Someone must have thought it was a good idea for Scott Morrison to leverage the grief of one Queensland family to score some tawdry political points.
Whoever it was must surely be having second thoughts, especially as it has thrown a spotlight on its own double standards and at least one member of that family is outraged by the intrusion.
Alexandra Prendergast, 32, whose father Brendan’s funeral was held last Thursday in Brisbane, accused the Prime Minister of turning the sad and “very private” event into a disrespectful media circus at the crematorium.
In an open letter Ms Prendergast demanded an apology and said she was “extremely disappointed” that Mr Morrison had “used my family to try and advance your political agenda”.
Mr Morrison held back tears as he told Radio 2GB’s Ray Hadley of his phone call to Premier Annastacia Palaszczuk to grant an exemption to Ms Prendergast’s stepsister Sarah Caisip to come out of hotel quarantine to attend the funeral.
The Premier told Parliament she was bullied in the phone call and didn’t believe the Prime Minister’s assurance he hadn’t made the issue public.
According to the Premier’s office she told him “No, but you will.”
Ms Palaszczuk’s suspicion that a political set up was in play was confirmed when Opposition Leader Deb Frecklington asked about Ms Caisip’s case straight up in Thursday morning’s question time.
The Premier told Parliament she had informed the PM the decision was entirely in the hands of the state’s chief health officer Dr Jeannette Young.
Queensland’s success at keeping the coronavirus at bay belongs to us all, but it’s no time to rest on our laurels, writes Chief Health Officer Dr Jeannette Young. #covid19 #Queensland https://t.co/zjUCUeXsGN
— InQueensland (@InQldMedia) September 10, 2020
University of Queensland law professor Graeme Orr confirms that under the state’s legislation “only a public health officer can let someone out of quarantine to go to a funeral”.
Mr Morrison and his ministers were asking the premier for “a special favour” in defiance of the law that would undermine the strict quarantine imposed under the authority of the designated health officer.
As the senior minister in the immigration portfolio, Peter Dutton would be well aware that granting discretionary decrees only encourages more to try.
And in the struggle to control the highly infectious COVID-19, this would be extremely risky.
The federal ministers are contemptuous of Queensland’s crime and corruption law designed to protect the state against political misuse of power.
Professor Orr says “it would be highly inappropriate for a minister to intervene”.
Premier Annastacia Palaszczuk keeps insisting her priority is to keep Queenslanders safe. But if that is not the priority for all Queenslanders, Labor risks governing itself out of office, writes Sean Parnell. #qldpol #Queensland https://t.co/dxBbjLz56q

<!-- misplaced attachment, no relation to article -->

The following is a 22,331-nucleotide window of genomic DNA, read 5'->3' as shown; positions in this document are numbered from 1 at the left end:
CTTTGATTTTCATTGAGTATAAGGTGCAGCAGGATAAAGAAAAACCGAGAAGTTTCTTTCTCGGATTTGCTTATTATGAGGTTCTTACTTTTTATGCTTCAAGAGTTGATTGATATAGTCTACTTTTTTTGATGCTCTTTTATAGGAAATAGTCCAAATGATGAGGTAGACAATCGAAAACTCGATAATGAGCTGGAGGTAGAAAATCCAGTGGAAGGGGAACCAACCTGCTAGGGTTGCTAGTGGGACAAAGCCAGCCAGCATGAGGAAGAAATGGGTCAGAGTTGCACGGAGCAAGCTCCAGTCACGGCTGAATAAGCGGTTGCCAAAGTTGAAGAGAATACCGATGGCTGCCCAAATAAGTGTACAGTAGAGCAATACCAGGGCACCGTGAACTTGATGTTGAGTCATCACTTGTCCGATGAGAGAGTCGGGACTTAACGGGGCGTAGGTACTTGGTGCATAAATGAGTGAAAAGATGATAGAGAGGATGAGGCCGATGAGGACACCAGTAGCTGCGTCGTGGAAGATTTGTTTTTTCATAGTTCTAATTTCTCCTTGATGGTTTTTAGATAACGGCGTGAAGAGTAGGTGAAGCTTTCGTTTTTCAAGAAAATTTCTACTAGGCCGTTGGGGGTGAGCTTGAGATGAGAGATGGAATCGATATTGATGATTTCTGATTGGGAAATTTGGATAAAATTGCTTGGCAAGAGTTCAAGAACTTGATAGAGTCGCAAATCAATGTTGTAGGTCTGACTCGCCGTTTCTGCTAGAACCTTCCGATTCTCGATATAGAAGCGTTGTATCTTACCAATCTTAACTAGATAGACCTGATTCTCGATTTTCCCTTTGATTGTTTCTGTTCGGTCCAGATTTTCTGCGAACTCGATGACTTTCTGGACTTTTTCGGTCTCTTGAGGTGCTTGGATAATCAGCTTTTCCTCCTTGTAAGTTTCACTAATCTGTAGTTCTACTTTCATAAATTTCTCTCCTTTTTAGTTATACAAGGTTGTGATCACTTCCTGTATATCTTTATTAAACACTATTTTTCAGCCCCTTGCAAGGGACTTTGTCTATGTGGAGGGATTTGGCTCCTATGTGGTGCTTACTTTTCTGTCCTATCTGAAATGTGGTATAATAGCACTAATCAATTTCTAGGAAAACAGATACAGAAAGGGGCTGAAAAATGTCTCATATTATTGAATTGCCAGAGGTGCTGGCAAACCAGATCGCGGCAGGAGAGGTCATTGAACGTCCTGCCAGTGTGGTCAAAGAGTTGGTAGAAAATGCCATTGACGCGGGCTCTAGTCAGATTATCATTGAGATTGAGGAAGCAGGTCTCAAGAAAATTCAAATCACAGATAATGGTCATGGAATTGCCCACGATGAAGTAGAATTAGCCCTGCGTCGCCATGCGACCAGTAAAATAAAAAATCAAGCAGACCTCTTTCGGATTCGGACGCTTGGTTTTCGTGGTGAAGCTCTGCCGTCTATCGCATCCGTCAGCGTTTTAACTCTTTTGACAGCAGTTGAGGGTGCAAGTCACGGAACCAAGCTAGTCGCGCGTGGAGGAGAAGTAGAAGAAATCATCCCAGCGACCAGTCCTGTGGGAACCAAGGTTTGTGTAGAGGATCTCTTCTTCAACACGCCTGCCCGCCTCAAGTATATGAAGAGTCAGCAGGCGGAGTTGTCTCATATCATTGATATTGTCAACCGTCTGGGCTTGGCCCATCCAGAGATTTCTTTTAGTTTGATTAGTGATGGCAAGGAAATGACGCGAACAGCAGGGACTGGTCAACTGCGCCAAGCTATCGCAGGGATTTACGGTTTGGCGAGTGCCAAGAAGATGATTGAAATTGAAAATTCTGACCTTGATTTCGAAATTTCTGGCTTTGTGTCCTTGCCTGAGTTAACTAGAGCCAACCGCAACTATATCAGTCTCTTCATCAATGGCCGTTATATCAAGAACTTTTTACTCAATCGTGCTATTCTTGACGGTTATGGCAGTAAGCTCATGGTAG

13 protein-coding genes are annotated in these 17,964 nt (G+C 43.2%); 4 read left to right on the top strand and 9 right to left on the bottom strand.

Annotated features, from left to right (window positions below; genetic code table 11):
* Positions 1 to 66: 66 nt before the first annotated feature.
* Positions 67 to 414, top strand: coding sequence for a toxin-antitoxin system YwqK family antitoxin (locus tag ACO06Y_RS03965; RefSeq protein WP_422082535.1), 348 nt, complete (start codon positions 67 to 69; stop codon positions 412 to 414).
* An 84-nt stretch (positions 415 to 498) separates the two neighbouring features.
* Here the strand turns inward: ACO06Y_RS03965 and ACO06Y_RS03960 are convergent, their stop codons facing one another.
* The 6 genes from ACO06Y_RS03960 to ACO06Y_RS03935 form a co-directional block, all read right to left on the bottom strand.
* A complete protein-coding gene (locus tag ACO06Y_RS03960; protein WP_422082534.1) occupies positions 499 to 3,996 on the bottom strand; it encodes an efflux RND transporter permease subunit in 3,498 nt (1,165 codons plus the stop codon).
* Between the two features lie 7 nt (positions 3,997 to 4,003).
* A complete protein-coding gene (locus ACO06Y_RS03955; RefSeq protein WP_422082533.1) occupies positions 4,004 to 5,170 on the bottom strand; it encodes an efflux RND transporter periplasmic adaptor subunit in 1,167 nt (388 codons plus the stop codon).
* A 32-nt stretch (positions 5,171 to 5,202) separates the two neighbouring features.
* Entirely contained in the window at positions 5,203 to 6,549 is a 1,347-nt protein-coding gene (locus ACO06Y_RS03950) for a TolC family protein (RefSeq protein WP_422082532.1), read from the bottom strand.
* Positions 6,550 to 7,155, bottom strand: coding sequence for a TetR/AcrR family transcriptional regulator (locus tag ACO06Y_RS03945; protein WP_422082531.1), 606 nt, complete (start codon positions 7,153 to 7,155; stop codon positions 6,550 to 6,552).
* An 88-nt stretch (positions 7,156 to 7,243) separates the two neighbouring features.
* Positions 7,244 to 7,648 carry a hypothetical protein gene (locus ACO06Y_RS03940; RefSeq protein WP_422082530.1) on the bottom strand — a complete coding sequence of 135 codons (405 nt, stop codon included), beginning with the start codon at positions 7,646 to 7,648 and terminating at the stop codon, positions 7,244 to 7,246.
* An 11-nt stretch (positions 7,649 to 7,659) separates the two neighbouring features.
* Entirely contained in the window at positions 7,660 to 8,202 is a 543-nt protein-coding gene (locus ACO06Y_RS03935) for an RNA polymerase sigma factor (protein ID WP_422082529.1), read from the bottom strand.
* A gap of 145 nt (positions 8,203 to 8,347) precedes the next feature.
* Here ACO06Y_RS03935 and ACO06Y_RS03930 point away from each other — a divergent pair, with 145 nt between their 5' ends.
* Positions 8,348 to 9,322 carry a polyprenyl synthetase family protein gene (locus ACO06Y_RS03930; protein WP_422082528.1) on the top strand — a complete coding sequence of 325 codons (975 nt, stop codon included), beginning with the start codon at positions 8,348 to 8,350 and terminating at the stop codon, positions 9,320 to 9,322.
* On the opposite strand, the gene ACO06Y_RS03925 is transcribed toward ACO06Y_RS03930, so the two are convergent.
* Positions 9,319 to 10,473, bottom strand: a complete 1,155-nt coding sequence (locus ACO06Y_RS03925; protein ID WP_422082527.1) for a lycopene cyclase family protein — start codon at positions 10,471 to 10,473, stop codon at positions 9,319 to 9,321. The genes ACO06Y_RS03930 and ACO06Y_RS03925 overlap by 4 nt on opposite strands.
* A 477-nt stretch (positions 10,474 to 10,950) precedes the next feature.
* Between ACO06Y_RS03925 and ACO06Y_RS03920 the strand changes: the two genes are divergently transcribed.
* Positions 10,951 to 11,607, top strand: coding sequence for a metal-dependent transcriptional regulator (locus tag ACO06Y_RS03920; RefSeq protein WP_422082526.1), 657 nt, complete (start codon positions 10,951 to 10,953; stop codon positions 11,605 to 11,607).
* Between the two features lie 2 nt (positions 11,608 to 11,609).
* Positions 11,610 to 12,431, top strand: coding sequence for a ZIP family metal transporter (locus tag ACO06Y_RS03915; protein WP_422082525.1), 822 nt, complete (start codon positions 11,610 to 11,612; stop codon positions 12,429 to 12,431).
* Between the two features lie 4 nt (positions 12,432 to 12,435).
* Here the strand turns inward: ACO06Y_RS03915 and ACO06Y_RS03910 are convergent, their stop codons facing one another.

— InQueensland (@InQldMedia) September 11, 2020
On Monday the Premier was even more defiant, telling reporters she would rather lose next month’s state election than open the borders before her chief health officer advises it is safe.
Dr Young has become collateral damage, revealing that managing the pandemic has taken a toll on her; she is the subject not only of social media trolling but also of death threats that have necessitated police protection.
The fact is with every state, Labor and Liberal except New South Wales closing their borders the Queensland situation has been repeated hundreds if not thousands of times.
Furthermore the Morrison government’s hard-ball politics has only served to show up its own failure of leadership in managing Australia’s international borders.
The Department of Foreign Affairs and Trade has 25,000 Australians registered to return home – all claim business or family reasons and in many cases extreme hardship.
Shadow Home Affairs Minister Kristina Keneally says quarantine of international travellers is the Commonwealth’s constitutional responsibility, which it duck shoved to the states.
They are clearly struggling and it’s time for the Morrison government to resume the task.
Mr Morrison and Mr Dutton, she says, should come up with a plan that lifts caps on quarantine places and flights into Australia.
Senator Keneally says there are 13 airports in Australia that can take international arrivals that the Commonwealth should utilise and set up its own quarantine arrangements.
The precedent was set early in the pandemic, with Christmas Island and a camp outside Darwin used for returning Australians.
Not unreasonably, Senator Keneally says “Peter Dutton is the Minister for Home Affairs. What is he? A minister or is he a mouse?”
Less politics from the federal government and more delivery in this space would be widely welcomed.
Paul Bongiorno AM is a veteran of the Canberra Press Gallery, with 40 years’ experience covering Australian politics